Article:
It seems they’re all the go at the moment; major historical survey shows, that is. There was Australia at the Royal Academy, London (too late, you’ve missed it; it closed in early December) while currently at the Art Gallery of New South Wales there is America: Painting a Nation (until 9 February). There are some interesting similarities and some striking differences.
The word ‘America’ is spelt out in huge metal letters mounted on the footpath in front of the gallery while four banners between the columns reproduce pictures from the exhibition the two most striking of which are of a Native American man and the skull of a horse. Both are perplexing. ‘Horse’s Skull with Pink Rose’ as painted by Georgia O’Keeffe in 1931 is both handsome and decorative, but gives the viewer no real sense of life in New Mexico. The portrait of the Native American man is ‘No-Tin (Wind), a Chippewa Chief’ from 1832 by Henry Inman (1801-1846); it is an arresting image that contains no hint of the reality behind it. Only a few decades earlier, the Declaration of Independence, still regarded by many as a model of liberal aspiration, had been adopted containing the words ‘…the Inhabitants of our Frontiers, the merciless Indian Savages whose known Rule of Warfare, is an undistinguished Destruction of all Ages, Sexes and Conditions.’ This noble portrait was commissioned as part of a public relations campaign by the Federal Government. It should stand as warning against including too many words or ideas in foundational documents.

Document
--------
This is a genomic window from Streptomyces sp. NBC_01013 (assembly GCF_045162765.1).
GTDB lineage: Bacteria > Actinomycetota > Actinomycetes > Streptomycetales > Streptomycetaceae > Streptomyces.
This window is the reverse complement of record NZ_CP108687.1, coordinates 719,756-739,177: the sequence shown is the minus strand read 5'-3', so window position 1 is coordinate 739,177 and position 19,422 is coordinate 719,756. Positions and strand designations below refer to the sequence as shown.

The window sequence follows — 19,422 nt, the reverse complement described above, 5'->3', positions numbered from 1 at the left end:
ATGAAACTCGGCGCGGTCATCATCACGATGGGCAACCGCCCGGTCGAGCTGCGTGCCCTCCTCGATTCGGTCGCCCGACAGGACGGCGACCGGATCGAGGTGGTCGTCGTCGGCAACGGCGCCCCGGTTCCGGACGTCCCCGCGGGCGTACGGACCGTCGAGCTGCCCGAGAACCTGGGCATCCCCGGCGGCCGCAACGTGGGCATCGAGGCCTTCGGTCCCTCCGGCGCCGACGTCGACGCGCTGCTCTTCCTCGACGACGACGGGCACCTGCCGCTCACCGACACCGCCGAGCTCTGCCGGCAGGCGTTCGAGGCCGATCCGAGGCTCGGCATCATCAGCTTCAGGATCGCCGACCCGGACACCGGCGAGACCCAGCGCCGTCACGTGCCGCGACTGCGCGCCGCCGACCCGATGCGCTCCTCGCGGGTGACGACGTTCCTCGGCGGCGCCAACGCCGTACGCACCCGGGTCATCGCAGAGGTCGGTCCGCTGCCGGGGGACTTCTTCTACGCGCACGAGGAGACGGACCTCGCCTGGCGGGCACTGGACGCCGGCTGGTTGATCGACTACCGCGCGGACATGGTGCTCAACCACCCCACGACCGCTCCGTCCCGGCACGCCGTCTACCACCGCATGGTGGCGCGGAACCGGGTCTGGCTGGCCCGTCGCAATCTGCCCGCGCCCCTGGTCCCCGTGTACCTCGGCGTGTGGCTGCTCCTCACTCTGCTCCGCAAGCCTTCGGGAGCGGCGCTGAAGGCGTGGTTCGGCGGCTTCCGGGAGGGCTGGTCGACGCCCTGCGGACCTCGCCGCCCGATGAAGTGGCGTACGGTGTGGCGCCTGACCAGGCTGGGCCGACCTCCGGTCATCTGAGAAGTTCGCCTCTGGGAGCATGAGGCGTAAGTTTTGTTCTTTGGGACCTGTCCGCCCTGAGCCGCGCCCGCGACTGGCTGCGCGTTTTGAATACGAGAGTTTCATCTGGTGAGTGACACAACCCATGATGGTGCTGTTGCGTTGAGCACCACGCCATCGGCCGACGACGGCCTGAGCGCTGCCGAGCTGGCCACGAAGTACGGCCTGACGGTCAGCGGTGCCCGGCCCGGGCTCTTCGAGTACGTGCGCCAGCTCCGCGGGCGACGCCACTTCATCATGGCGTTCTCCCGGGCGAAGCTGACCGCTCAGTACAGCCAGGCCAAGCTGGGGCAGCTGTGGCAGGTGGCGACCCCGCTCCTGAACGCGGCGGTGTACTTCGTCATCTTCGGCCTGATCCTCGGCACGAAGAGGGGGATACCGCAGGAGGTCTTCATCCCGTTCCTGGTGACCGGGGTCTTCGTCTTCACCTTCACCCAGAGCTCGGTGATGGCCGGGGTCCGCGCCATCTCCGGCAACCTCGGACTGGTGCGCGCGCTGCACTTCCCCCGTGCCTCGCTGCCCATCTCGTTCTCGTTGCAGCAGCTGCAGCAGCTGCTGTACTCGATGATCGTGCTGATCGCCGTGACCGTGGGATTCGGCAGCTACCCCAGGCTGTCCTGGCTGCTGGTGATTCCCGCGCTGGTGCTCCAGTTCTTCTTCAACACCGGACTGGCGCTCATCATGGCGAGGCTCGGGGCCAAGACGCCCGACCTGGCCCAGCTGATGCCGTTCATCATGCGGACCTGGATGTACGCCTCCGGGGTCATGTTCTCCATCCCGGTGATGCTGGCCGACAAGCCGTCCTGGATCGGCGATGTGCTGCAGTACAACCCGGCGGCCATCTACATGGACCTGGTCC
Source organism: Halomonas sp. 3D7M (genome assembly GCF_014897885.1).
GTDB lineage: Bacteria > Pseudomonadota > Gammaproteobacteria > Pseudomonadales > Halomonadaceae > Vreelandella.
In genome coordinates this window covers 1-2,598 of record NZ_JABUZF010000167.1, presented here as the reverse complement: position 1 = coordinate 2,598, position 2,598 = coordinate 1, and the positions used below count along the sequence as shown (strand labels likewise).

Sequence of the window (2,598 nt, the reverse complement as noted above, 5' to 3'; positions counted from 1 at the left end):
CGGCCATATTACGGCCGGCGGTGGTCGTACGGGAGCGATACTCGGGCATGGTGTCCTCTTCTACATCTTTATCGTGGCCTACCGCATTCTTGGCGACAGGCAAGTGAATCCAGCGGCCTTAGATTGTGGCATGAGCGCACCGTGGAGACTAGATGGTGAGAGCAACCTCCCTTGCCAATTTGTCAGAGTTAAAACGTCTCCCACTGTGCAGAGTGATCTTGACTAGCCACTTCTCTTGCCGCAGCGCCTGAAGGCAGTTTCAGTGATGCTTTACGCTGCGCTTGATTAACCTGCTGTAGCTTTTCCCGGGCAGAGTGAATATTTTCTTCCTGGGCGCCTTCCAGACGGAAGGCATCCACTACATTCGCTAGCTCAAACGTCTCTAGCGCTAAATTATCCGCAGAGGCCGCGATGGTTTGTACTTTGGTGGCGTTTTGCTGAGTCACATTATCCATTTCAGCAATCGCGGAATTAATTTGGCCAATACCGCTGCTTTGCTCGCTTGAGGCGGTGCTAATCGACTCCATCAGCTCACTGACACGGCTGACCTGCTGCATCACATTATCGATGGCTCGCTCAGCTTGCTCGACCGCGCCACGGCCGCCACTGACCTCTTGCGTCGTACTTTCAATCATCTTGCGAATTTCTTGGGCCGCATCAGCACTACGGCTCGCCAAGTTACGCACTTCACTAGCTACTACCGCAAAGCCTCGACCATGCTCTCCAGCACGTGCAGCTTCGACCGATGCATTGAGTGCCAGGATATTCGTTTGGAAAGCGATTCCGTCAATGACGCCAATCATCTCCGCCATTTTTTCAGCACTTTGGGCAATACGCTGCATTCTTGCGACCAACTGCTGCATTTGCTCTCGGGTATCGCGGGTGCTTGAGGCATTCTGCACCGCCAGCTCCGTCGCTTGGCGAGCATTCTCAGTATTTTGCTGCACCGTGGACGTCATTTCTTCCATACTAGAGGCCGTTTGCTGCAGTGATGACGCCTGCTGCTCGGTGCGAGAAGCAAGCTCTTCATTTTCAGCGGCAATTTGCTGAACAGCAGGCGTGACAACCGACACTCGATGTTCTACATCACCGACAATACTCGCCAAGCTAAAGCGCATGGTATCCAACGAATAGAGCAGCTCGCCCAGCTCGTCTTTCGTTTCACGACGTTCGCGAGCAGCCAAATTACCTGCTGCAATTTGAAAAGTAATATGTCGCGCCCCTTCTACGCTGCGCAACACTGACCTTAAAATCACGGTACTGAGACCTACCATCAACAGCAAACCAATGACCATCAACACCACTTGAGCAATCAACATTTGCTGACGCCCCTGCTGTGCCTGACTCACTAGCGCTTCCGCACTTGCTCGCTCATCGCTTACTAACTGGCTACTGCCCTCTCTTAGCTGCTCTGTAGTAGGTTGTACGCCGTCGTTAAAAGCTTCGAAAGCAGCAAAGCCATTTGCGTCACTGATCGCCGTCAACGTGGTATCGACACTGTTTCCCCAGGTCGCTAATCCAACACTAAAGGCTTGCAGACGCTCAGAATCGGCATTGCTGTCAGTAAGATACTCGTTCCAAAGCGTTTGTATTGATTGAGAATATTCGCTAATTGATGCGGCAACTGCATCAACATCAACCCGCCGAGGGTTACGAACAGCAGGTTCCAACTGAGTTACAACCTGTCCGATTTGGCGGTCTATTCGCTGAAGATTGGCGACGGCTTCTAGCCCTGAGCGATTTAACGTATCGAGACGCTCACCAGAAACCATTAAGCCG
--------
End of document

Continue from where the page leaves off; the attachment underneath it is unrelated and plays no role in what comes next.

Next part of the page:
This background to such a painting also illustrates the difficulty of using art to make implied statements about nationhood. The Australia show at the Royal Academy was subject to some trenchant criticism both by Australian reviewers, notably John McDonald in the Australian, and by several British reviewers especially in the Sunday Times. On the other hand, Andrew Lambirth in this publication in a review (5 October) headed ‘Wizards of Oz’ described the show as ‘exceptionally rich and exciting’. Private individual responses have been just as varied. One particular and cultivated friend who has lived in England for nearly 50 years has visited the show twice and enjoyed encountering ‘old friends’ on the walls.
Both are big shows; America has over 90 paintings while Australia is enormous with more than 200 works by 146 artists. But still there are gaps with some artists unrepresented or under-represented or represented at too low a standard. As Andrew Lambirth said: ‘Selection of course is selective, but a show like this also needs to be representative. The problem lies in maintaining the balance.’ The sources of the pictures can be a problem; if there needs to be representation from all states or other political factors are in play, then too many compromises might have to be made.
America is drawn from the collections of four notable institutions: the Los Angeles County Museum of Art, the Philadelphia Museum of Art, the Houston Museum of Fine Arts and the Terra Foundation for American Art. Works by a number of household name artists are included although not necessarily knockout pictures. That is, no doubt, a vulgar concept and we should be past expecting blockbuster shows. But a little more showbiz wouldn’t go amiss.